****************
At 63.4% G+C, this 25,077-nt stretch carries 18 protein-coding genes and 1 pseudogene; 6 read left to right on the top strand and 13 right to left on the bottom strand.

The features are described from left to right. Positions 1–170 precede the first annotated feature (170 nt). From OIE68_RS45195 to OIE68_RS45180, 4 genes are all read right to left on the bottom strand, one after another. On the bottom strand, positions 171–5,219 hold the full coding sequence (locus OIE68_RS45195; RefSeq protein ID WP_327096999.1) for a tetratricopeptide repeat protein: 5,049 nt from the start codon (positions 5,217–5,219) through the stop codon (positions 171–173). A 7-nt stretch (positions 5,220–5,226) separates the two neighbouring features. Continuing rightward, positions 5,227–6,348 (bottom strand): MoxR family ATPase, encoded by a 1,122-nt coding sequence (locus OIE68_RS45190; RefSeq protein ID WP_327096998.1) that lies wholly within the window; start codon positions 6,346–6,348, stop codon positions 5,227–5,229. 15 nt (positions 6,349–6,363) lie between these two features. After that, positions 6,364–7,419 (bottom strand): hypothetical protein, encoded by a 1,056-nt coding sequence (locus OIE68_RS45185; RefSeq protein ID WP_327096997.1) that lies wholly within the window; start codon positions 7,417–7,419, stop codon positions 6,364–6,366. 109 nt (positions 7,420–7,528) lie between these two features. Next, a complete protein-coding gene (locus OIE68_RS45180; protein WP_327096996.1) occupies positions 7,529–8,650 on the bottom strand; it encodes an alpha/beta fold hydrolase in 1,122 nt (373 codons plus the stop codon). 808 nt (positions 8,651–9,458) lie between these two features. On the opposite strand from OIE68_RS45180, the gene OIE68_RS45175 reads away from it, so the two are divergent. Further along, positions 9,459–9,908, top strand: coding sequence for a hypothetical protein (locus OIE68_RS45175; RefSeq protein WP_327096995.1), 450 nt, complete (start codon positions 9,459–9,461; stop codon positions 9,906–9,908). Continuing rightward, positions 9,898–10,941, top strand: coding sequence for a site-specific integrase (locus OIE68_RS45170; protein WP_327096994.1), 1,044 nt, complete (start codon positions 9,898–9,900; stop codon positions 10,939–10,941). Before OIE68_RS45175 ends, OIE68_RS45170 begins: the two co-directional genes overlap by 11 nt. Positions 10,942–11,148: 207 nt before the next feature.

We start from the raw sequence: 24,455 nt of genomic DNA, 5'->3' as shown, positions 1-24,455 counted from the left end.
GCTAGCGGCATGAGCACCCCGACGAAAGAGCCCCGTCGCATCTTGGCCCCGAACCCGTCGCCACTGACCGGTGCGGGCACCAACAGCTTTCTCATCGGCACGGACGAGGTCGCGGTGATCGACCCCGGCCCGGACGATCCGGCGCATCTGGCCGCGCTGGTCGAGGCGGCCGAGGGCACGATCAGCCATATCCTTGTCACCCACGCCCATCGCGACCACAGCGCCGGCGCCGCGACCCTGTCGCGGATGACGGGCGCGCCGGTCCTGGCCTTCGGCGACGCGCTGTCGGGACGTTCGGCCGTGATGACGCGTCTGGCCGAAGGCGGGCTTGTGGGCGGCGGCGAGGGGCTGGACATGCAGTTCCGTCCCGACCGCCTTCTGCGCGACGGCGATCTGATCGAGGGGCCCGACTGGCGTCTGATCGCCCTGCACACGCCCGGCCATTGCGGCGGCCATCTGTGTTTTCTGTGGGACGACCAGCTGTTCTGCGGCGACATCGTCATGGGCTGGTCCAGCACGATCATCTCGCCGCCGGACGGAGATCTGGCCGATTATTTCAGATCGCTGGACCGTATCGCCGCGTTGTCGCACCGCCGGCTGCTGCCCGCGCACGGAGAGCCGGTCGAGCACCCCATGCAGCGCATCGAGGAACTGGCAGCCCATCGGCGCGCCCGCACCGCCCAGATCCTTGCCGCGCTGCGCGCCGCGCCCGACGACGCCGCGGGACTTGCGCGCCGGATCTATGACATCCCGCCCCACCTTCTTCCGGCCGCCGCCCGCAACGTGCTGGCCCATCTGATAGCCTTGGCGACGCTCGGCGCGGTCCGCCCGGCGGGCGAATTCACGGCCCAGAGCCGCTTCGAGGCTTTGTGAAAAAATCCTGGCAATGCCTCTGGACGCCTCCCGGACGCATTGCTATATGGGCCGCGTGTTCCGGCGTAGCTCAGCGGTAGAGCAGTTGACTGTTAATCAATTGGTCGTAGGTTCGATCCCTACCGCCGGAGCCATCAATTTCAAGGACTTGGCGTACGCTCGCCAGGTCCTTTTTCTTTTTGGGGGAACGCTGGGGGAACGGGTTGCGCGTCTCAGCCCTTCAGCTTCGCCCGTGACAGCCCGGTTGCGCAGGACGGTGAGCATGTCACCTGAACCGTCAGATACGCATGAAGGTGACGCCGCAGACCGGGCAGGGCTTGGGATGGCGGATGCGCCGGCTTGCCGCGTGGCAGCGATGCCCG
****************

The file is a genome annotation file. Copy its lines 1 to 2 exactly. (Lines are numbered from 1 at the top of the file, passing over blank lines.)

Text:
At 63.4% G+C, this 25,077-nt stretch carries 18 protein-coding genes and 1 pseudogene; 6 read left to right on the top strand and 13 right to left on the bottom strand.

The features are described from left to right. Positions 1–170 precede the first annotated feature (170 nt). From OIE68_RS45195 to OIE68_RS45180, 4 genes are all read right to left on the bottom strand, one after another. On the bottom strand, positions 171–5,219 hold the full coding sequence (locus OIE68_RS45195; RefSeq protein ID WP_327096999.1) for a tetratricopeptide repeat protein: 5,049 nt from the start codon (positions 5,217–5,219) through the stop codon (positions 171–173). A 7-nt stretch (positions 5,220–5,226) separates the two neighbouring features. Continuing rightward, positions 5,227–6,348 (bottom strand): MoxR family ATPase, encoded by a 1,122-nt coding sequence (locus OIE68_RS45190; RefSeq protein ID WP_327096998.1) that lies wholly within the window; start codon positions 6,346–6,348, stop codon positions 5,227–5,229. 15 nt (positions 6,349–6,363) lie between these two features. After that, positions 6,364–7,419 (bottom strand): hypothetical protein, encoded by a 1,056-nt coding sequence (locus OIE68_RS45185; RefSeq protein ID WP_327096997.1) that lies wholly within the window; start codon positions 7,417–7,419, stop codon positions 6,364–6,366. 109 nt (positions 7,420–7,528) lie between these two features. Next, a complete protein-coding gene (locus OIE68_RS45180; protein WP_327096996.1) occupies positions 7,529–8,650 on the bottom strand; it encodes an alpha/beta fold hydrolase in 1,122 nt (373 codons plus the stop codon). 808 nt (positions 8,651–9,458) lie between these two features. On the opposite strand from OIE68_RS45180, the gene OIE68_RS45175 reads away from it, so the two are divergent. Further along, positions 9,459–9,908, top strand: coding sequence for a hypothetical protein (locus OIE68_RS45175; RefSeq protein WP_327096995.1), 450 nt, complete (start codon positions 9,459–9,461; stop codon positions 9,906–9,908). Continuing rightward, positions 9,898–10,941, top strand: coding sequence for a site-specific integrase (locus OIE68_RS45170; protein WP_327096994.1), 1,044 nt, complete (start codon positions 9,898–9,900; stop codon positions 10,939–10,941). Before OIE68_RS45175 ends, OIE68_RS45170 begins: the two co-directional genes overlap by 11 nt. Positions 10,942–11,148: 207 nt before the next feature.